NatureServe Network scientists were some of the first to reveal that an area in Florida little-known outside the Florida panhandle is one of the most important rare species hotspots in the country—resulting in the protection of an additional 12,000 acres.
The bluffs and ravines along the Apalachicola River have long been known as special in terms of the rare species they contain, but even experts in Florida did not fully appreciate just how special they are. Over millions of years, the river has carved into the northern Florida Highlands, creating high bluffs along the river’s eastern shore.
Certain species are found only here, including one of the rarest trees in the world—the Florida torreya (Torreya taxifolia, ranked G1 – critically imperiled ).
“Most people in Florida looked to the Lake Wales Ridge or to the Florida Keys when they thought about rare species diversity,” says Gary Knight, Director of NatureServe’s member program in Florida, the Florida Natural Areas Inventory (FNAI). “But what our work did—and the work of NatureServe and the larger network—was to put it into a relative context to be able to say, ‘this is one of the most important rare species hotspots in the country, and that was sort of eye-opening in Florida.”
The reveal came through a map published in Precious Heritage: The Status of Biodiversity in the United States. About halfway through the book, one map in particular stands out. This map of the United States, entitled “Hot spots of rarity and richness,” seems to be at a glance mostly white space. But then the tangle of contour lines become clear: peaks, lower ones in yellow, higher ones in red, crowd California and spread across the Appalachians.
The peaks are not geological but ecological. The authors of the chapter in which the map appeared — Stephen J. Chaplin, Ross A. Gerrard, Hal M. Watson, Lawrence L. Master, and Stephanie Flack — conducted a sophisticated analysis of data and were able to map, for the first time, those areas of the country that are hotspots of species richness and rarity.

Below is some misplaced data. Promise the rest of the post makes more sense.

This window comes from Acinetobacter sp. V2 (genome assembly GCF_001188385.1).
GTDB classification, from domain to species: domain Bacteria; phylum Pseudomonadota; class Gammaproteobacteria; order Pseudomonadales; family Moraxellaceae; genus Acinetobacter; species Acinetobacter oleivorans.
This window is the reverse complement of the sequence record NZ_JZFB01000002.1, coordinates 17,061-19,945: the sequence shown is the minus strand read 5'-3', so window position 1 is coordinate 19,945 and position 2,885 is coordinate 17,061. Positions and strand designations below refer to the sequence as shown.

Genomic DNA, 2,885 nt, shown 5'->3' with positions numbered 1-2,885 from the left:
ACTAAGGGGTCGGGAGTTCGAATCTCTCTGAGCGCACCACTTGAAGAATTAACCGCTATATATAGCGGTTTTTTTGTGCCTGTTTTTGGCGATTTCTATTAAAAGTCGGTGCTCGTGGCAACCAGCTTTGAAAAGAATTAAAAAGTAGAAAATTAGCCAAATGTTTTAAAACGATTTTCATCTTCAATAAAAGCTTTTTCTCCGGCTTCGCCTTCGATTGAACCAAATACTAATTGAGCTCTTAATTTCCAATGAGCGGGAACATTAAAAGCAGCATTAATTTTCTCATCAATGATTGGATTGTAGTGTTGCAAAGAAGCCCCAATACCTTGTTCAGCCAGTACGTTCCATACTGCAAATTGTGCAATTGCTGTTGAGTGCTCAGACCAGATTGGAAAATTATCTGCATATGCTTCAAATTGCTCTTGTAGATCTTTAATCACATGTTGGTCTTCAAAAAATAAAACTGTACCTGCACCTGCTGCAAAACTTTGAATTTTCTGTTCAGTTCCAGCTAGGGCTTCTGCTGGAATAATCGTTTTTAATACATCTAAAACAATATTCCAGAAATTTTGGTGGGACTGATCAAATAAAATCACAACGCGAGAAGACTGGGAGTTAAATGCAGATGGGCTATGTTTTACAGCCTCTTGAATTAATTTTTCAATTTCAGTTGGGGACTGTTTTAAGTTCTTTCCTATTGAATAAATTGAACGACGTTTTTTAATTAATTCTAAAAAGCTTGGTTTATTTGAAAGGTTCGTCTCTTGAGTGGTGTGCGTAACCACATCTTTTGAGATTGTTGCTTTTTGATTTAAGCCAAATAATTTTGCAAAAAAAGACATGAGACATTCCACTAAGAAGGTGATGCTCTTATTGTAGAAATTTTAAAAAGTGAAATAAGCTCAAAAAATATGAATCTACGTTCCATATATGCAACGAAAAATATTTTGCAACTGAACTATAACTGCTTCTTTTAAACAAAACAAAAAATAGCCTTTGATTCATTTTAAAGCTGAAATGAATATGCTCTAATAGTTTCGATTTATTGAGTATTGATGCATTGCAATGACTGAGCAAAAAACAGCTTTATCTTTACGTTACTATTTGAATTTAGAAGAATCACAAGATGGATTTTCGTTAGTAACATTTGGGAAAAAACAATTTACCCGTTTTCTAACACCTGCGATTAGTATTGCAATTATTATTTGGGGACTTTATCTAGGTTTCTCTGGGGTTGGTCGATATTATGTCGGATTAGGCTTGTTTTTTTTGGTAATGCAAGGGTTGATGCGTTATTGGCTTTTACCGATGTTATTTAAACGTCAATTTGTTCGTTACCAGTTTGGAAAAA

The fact that California and the ancient Appalachians are biodiversity hotspots came as little surprise. But this hotspot in the Florida panhandle—the Apalachicola—was unexpected.
“The Apalachicola had been a conservation focus before,” Knight says. “But when people saw this map, they saw the Apalachicola relative to some of these other places, and they began to pay it much more attention.”
Because of the data developed by The NatureServe Network, particularly the Florida Natural Areas Inventory, the Apalachiocola River became a top state priority. The state’s conservation ownership in the Apalachicola Bluffs and Ravines region has grown substantially over the last 15 years and now covers almost 14,000 acres.
NatureServe data play a major role in Florida’s decisions about which land to set aside for conservation. For example, Knight’s program develops the science and the visualizations that highlight the most important places in Florida to conserve for rare species.
“These maps influence land acquisition,” Knight says. “Over time, you can see the conservation priorities move from one location to another as we see success in protecting lands across the state. The Apalachicola River area is still is one of the highest priority areas—it is such an important part of the state’s conservation landscape.”